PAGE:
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Imagery - the powerful, performance enhancing tool for Irish dancers

Updated: Feb 16, 2023

Irish dance mentality, Irish dance strength and conditioning

Reduce competition anxiety, improve performance and reduce risk of injury…yes, please!

Imagery is a powerful, performance enhancing tool with undeniable positive results for dancers. Just like we train our bodies for dance competitions, we also need to train our minds. And an imagery practice is the perfect tool for this!


Studies have shown that a routine imagery practice has powerful effects on your performance, confidence, anxiety, and reduces your risk of injury.


Imagery studies have shown improvement in performance through greater skill acquisition. For Irish dancers, this is very important because your steps require a high level of technique and skill to properly execute each movement.


Studies have show that a consistent imagery practice improves an athletes self-efficacy (confidence in your own abilities), overall confidence, and mental toughness. Three essential components to a successful competition day.


Research shows that an imagery practice helps athletes cope with pre-competition anxiety and is an effective coping mechanism to use to help treat performance anxiety. Imagery is also a powerful tool used to psych yourself up to perform at your best if you’re feeling low energy.

Injury Risk

By staying off the dance floor, while still prepping for competition via imagery, you are allowing your body to relax and heal. Because of this, you are decreasing your risk of injury.

With the promising effects imagery has on an athlete’s performance, it is a tool every Irish dancer should be utilizing prior to competitions.

Below are my tips for beginning an imagery practice. If you’re interested in a guided imagery practice, check out the Target Training Online Institute where a guided imagery recording is available for all TTOI athletes. For a limited time, also receive the first month free (and you can cancel at any time) by using the code 1MONTHFREE at checkout. Get started at


Set up a time to practice

Figure out a good time that you can perform your imagery practice. Some of my favorite times are before bed or while you’re in the car (not if you’re driving, of course!).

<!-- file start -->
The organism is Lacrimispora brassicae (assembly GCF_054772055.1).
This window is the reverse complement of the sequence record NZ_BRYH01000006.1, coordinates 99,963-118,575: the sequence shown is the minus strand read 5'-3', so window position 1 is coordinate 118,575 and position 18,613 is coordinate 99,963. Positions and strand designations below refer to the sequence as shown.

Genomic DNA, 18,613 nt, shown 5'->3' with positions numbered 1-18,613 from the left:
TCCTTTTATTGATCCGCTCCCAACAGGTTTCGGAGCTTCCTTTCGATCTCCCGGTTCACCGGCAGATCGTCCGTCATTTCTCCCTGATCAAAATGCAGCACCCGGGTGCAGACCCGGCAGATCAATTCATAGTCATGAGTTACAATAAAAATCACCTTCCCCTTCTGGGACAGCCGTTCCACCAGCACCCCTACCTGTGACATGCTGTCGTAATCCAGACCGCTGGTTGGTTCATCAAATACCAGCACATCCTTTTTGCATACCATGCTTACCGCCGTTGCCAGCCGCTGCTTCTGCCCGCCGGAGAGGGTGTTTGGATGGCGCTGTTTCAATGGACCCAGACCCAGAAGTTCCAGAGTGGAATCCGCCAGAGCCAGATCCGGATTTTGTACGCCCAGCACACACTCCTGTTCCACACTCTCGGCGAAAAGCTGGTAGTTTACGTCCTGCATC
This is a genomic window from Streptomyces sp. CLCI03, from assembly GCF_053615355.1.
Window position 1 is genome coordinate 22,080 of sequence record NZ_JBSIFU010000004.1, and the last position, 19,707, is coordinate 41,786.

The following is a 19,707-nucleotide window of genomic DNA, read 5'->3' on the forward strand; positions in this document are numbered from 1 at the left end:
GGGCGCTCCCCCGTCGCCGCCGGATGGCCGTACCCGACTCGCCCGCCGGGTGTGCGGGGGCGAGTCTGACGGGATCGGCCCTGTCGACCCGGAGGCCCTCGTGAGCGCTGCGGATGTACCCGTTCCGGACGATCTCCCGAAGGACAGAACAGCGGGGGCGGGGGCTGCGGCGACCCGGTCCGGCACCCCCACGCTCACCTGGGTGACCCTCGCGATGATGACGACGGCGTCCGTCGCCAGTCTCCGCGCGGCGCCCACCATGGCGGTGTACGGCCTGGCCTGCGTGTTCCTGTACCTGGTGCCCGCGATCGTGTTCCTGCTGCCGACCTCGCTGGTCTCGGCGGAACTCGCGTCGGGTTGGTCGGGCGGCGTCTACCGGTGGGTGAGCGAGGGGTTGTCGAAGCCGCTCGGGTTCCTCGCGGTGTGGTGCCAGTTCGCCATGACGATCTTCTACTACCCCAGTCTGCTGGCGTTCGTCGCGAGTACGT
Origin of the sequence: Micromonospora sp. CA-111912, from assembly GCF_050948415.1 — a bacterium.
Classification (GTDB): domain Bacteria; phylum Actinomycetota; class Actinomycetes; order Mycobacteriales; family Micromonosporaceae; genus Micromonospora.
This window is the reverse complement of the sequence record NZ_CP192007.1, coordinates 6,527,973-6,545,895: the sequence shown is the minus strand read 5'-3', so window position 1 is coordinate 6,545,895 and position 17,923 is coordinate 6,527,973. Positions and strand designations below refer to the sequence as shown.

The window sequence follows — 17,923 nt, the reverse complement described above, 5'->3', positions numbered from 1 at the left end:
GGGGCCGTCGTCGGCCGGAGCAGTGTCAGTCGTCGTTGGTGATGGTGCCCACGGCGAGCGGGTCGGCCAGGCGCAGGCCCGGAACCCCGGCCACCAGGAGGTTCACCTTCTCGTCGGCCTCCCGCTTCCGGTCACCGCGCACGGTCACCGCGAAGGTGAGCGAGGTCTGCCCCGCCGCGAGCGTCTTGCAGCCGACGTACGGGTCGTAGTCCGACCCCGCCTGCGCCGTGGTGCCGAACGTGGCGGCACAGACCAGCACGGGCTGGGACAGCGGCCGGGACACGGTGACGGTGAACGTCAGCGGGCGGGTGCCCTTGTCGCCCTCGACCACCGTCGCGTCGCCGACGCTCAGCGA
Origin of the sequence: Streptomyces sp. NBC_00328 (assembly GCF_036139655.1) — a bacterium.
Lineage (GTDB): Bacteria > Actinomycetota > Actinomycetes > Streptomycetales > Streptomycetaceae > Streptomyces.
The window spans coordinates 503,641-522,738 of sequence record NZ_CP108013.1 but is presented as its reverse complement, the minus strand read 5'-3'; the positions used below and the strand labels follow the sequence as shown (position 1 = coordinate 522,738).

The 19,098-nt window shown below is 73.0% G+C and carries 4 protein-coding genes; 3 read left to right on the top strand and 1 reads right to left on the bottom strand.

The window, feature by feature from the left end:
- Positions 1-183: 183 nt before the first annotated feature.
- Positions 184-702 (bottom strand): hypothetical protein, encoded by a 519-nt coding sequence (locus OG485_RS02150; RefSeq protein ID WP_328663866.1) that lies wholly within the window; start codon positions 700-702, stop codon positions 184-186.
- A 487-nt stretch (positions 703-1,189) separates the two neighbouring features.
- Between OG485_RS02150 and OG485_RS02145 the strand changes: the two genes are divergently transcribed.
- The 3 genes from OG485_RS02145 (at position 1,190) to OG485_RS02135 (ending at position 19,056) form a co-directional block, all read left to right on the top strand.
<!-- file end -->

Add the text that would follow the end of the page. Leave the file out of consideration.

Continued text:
Prepare yourself

Sit or lay in a comfortable position and close your eyes.

Set the stage

Imagine a competition day. What do you look like (costume, wig, makeup, etc) , what do you smell (tanner, hair spray, perfume, etc), what do you feel (itchy dress, wig, bobby pins). Make this scene in your head look AND feel like reality.

Perform your steps

Picture yourself on the competition stage and go through each of your rounds, performing them with impeccable skill, power, and control. You are dancing the best you ever have and it feels amazing. Get excited about it, feel it.

At this step, you could also choose to use music (highly recommended if you have timing issues).


The more you practice imagery, the stronger this practice will become. Try to minimally go through each round every day. If you feel that pang of pre-competition anxiety, go to your imagery practice to help channel that anxiety into a productive practice.



Receive 14 DAYS FREE @ the Target Training Online Institute

Irish dance strength & conditioning, ANYTIME, ANYWHERE! Join the Target Training Online Institute today and get a FREE 14-day trial of the Trainer subscription, no code needed.

Ellen G Waller Irish dance, Irish dance strength and conditioning


Abma, C. L., Fry, M. D., Li, Y., & Relyea, G. (2002). Differences in imagery content and imagery ability between high and low confident track and field athletes. Journal of Applied Sport Psychology, 14, 67–75.

Ahsen, A. (1984). ISM: The triple code model for imagery and psychophysiology. Journal of Mental Imagery, 8, 15–42.

Andersson, E. K., & Moss, T. P. (2011). Imagery and implementation intention: A randomised controlled trial of interventions to increase exercise behavior in the general population. Psychology of Sport and Exercise, 12, 63–70.

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